Figure 6
ATM is required for the phosphorylation of AID bound to S regions and the interaction of AID with APE1. (a) ChIP analysis of naive wild-type BALB/c or Atm−/− splenic B cells stimulated for 48 h ex vivo with LPS plus IL-4, presented as ...


Given the interdependence between AID phosphorylation and DNA-break formation, we propose a model in which unphosphorylated AID bound to S regions can induce low frequencies of DNA deamination that can be resolved by the BER or MMR pathway into a DSB. That process promotes phosphorylation of AID through activation of the S region–bound catalytic subunit of PKA19 via an ATM-dependent pathway. The phosphorylation of AID leads to the increased formation of DNA breaks at S regions through the recruitment of APE1. That in turn induces additional AID phosphorylation and amplifies DNA-break formation to generate the number of DSBs sufficient for wild-type frequencies of CSR. The positive feedback loop for amplifying DNA breaks elicits at least three related questions.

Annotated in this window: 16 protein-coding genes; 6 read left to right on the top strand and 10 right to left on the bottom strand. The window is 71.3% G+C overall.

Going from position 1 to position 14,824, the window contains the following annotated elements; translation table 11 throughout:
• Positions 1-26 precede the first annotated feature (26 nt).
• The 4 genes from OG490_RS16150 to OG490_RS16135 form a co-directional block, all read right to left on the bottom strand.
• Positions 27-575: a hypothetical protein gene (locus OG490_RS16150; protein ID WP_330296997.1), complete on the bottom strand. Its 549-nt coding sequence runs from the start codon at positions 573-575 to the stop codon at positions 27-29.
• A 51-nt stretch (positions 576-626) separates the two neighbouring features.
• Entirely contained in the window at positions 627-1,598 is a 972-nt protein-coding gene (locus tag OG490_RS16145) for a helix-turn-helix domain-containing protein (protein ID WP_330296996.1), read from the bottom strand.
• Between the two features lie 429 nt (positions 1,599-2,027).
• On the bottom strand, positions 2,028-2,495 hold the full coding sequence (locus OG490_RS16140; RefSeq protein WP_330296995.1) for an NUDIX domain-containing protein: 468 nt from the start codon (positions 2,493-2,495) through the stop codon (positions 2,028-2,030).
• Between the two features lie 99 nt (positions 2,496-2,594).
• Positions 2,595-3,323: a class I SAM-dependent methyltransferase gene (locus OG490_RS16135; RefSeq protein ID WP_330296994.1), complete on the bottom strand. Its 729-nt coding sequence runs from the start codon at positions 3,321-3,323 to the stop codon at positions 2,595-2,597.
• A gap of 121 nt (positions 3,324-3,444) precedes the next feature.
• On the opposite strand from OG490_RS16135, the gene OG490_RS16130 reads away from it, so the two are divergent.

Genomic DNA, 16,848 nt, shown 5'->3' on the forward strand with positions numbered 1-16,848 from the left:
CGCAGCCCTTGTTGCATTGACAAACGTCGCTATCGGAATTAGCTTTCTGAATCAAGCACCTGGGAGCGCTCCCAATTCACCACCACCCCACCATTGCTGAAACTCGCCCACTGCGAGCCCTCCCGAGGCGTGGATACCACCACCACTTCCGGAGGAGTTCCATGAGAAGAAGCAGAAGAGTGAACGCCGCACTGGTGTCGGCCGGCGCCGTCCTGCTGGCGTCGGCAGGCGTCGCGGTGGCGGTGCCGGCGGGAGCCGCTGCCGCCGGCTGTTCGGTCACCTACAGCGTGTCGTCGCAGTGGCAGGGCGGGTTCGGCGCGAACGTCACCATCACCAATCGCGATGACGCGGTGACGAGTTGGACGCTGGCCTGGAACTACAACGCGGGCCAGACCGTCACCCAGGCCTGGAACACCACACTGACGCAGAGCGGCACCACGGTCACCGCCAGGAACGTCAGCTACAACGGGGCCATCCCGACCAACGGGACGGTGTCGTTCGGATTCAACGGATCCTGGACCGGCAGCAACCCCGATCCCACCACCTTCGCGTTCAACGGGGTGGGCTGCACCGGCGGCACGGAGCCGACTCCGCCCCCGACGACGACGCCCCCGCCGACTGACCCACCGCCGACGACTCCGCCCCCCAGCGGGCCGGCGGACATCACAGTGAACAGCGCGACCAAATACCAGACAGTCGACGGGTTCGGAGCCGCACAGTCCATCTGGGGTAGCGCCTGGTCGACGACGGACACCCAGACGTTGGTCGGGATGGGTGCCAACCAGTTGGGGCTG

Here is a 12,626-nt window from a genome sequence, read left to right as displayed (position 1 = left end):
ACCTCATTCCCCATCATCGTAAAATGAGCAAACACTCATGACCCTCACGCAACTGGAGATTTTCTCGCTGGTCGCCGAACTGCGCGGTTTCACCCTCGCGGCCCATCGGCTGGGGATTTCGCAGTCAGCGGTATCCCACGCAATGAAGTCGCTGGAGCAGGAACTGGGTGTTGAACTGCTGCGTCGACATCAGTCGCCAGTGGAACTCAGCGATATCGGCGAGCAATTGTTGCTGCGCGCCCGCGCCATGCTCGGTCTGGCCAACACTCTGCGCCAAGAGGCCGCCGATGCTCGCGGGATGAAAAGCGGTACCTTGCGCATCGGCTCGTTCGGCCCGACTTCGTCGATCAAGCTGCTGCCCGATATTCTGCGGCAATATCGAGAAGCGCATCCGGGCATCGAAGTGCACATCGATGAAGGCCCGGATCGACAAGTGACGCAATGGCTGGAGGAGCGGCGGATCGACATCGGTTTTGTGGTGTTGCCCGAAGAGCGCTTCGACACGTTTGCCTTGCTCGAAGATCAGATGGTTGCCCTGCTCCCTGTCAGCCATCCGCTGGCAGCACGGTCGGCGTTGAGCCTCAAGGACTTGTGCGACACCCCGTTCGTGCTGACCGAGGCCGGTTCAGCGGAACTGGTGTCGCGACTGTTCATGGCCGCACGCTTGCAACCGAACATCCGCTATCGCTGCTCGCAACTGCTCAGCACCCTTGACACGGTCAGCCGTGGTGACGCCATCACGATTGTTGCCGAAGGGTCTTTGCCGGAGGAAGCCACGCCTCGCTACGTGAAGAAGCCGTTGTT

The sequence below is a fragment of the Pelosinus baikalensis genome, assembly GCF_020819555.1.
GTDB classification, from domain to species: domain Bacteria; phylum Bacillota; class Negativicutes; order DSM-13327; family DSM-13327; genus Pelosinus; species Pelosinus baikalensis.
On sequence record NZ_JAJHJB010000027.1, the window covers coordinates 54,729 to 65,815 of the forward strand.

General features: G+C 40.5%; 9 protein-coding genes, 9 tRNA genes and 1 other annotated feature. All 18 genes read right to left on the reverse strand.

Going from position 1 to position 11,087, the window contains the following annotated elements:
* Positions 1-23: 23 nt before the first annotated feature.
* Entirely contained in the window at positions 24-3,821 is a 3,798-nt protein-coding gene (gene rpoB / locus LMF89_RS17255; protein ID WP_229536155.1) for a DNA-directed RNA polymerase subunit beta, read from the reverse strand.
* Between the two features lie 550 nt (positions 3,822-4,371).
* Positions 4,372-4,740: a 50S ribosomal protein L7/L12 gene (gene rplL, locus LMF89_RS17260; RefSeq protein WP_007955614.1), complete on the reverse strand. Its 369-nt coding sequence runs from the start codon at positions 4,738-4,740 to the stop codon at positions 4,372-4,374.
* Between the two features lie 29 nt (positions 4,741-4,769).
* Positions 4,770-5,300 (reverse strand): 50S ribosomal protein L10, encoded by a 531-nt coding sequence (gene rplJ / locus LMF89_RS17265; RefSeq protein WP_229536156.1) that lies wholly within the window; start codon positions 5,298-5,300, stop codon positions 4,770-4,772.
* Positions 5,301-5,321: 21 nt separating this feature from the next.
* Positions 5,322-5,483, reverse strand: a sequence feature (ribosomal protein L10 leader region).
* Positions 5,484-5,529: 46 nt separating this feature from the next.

First, what advantage does a positive feedback loop provide to the basic process of CSR? We favor the proposal that CSR requires a high density of DSBs to promote end-joining between DSBs generated at two different distal S regions. Thus, even though AID and PKA assemble at S regions19, AID is not efficiently phosphorylated until a DNA break is generated. Once a DNA break is formed, the rapid activation of AID phosphorylation and DSB formation results in the synchronous activation of many molecules of AID bound to an S region. The high density of DSBs in S regions thus generates many broken DNA ends that promote the ligation of distal DSBs, which subverts normal DNA repair. When AID phosphorylation is blocked, as in B cells expressing AID(S38A), or diminished, as in B cells with mutant hypomorphic PKA, the low density of DSBs induced at individual S regions could be resolved as inefficient CSR or as intra-S-region joining in nonproductive recombination19. The proposed positive feedback loop requires coordinated recruitment of both AID and PKA to recombining S regions, which may be a regulatory mechanism for limiting AID activity at non-immunoglobulin genes. While AID can bind and deaminate several non-immunoglobulin genes21,37, very few of those lesions would be converted into DSBs in the absence of AID phosphorylation. Thus, the two-tiered mode of AID activation (recruitment to S regions and subsequent phosphorylation by PKA) provides a mechanism with which to generate a high density of DSBs specifically at Igh S regions during CSR while restricting DSB formation at non-immunoglobulin sites. In this context, we speculate that SHM, which does not proceed through DSB intermediates, has no requirement for that positive feedback loop, as low numbers of AID-instigated lesions at V-region genes could be resolved as mutations through engagement of the BER or MMR pathway4. However, phosphorylation of AID at Ser38 is still required for it to interact with RPA, which in turn facilitates the binding of AID to V-region genes during SHM20.